“There are many challenges about misinformation out there,” says Uwimana Pelagia, Community Health Officer at the Ruhuha Health Center in Rwanda. For instance, she says she was “surprised to know” that cervical cancer is preventable.
Women and health care workers need good information if they are going to control cervical cancer. BIO Ventures for Global Health (BVGH) has joined an effort to address this need, and offer screenings and treatment, in Africa, where cancer is deadlier than malaria.
“Cervical cancer is the second most common cancer and the leading cause of cancer death in women in sub-Saharan Africa,” according to research in the British Journal of Cancer. The problem is so bad that the World Health Organization found “19 of the top 20 countries with the highest cervical cancer burden were in sub-Saharan Africa in 2018.” Furthermore, “An estimated 570,000 women were diagnosed with cervical cancer worldwide and about 311,000 women died from the disease.”
Without intervention, “annual cancer deaths in sub-Saharan Africa (SSA) could reach 1 million by 2030, nearly double the 520,000 deaths from cancer that occurred in 2020. Cancer incidence is also projected to double by 2040 to more than 1.4 million cases per year,” according to a May 9 news release from The Lancet Oncology.
That is why intervention is so important.
“Projected trends underscore the devastating costs of inaction on cancer incidence rates and cancer mortality in sub-Saharan Africa,” Dr. Wilfred Ngwa of Johns Hopkins Medicine and USA/ICT University in Cameroon says in The Lancet Oncology news release. “While the list of barriers hindering effective cancer control in the region is long, the pursuit of robust cancer registries, effective cancer control plans, early cancer screening and detection, and the integration of palliative care into the cancer care pathway is especially critical.”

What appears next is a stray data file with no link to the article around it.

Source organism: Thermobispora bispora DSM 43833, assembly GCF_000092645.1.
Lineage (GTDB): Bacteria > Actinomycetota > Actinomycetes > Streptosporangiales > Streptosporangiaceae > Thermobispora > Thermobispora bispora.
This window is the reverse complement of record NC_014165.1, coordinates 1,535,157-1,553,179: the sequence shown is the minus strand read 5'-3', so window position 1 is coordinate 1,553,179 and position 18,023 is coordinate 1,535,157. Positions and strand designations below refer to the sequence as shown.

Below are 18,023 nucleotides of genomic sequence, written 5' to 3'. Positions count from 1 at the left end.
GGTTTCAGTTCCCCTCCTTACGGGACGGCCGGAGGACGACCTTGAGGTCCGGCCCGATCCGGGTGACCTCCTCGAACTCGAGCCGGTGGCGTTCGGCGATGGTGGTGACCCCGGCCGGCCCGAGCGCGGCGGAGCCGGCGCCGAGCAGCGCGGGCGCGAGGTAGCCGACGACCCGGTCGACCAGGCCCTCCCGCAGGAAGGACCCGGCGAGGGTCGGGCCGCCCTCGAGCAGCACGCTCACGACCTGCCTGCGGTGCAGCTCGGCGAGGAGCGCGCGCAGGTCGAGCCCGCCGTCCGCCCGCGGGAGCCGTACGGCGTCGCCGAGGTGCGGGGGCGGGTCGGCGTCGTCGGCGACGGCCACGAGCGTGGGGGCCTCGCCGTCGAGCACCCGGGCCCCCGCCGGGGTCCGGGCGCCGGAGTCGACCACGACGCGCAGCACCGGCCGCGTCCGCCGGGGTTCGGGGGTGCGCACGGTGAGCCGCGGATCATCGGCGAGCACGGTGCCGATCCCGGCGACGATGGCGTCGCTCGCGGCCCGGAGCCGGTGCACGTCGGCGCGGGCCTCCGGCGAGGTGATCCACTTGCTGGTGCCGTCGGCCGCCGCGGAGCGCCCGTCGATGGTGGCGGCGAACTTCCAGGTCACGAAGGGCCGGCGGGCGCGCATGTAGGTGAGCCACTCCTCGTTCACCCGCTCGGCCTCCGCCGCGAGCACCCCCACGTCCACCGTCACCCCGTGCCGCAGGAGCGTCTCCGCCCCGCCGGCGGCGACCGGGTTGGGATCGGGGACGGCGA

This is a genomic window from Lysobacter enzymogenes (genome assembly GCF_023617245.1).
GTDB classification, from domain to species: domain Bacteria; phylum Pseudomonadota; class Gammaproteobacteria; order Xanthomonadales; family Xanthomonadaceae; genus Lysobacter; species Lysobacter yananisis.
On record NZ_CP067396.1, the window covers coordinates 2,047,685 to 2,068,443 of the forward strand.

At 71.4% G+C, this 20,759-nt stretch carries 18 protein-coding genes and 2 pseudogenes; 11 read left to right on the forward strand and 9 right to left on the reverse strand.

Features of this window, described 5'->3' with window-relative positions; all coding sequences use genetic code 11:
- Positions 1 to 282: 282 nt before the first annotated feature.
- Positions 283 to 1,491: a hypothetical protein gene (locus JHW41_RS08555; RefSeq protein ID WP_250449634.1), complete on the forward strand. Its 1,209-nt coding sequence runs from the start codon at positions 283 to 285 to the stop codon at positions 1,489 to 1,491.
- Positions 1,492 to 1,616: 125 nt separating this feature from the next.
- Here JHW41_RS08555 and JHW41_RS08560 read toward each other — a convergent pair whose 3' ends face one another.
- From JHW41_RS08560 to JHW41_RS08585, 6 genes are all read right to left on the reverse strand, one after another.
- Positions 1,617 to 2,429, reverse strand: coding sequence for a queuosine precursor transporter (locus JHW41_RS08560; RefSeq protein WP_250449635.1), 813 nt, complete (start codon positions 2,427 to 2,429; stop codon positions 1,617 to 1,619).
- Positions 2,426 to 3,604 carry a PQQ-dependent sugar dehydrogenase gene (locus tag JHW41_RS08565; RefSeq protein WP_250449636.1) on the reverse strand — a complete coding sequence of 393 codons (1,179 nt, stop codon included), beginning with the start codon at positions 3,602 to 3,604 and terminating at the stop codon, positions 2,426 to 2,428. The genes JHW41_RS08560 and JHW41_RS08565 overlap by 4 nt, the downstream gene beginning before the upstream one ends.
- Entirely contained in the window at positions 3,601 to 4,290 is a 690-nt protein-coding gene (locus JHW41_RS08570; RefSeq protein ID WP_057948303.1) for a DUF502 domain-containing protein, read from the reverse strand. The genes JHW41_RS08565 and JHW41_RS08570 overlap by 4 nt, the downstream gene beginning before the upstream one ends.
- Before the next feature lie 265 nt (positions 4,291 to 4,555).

A treatable problem
Cervical cancer is one of the most profoundly treatable forms of cancer in the world. Once one of the most common causes of cancer deaths among American women, “the death rate dropped significantly with the increased use of the Pap test,” says the American Cancer Society. And in the UK, the disease was “almost eliminated” in women born after Sept. 1, 1995.
These statistics make the situation in Africa all the more heart-wrenching.
In response, hospitals, doctors, and communities in Africa are tackling the problem head on. BVGH, a nonprofit founded by the Biotechnology Innovation Organization (BIO) to advance global health in developing nations, has partnered with the Rwanda Biomedical Center (RBC) and Ministry of Health to develop and implement an “Educate, Screen, and Treat” (EST) program for cervical cancer.
The EST program “will improve women’s health and eradicate cervical cancer in our district,” says Dr. Leon Bonfils, a Gynecologist at the Nyamata District Hospital (DH). “We will enhance awareness of our (local) population. And we will have a cervical screening center in our health facility to keep this service running and help our women.”
The program takes a holistic approach to preventing, detecting, and screening for cervical cancer, so it not only offers access to better medical resources, but also ensures that medical infrastructures and professionals are ready to address the need in the long and short term.
So far, the EST program reports, 6,567 women have been screened for cervical cancer, leading to:
- 342 women treated with thermal ablation
- 32 women referred for LEEP
- 33 women referred for cervical biopsy
- 948 women opting to have clinical breast examinations
- 143 women referred for breast ultrasound, and
- 38 women referred to Rwanda Military Hospital for urgent treatment of suspected cervical or breast cancer
The program aims to address African women’s health in the long term. Among other gains reported, 581 community health workers have been trained to educate women on cervical cancer, and 52 nurses and midwives have been taught theory and practical cervical health skills.
“After the EST program, I feel fully involved in cervical and breast cancer management,” says Dr. Elie Nitereka, a general practitioner at Nyamata DH. “I am now able and available to provide care for every patient.”
As the project continues, more medical professionals and treatment facilities will be developed, more women will be screened, treated, and as saved, and more people will get access to empowering information about their health.
“You can be treated if sick and if not you can know your stats,” one EST program participant says, “I now have peace of mind.”
That’s the power of good information.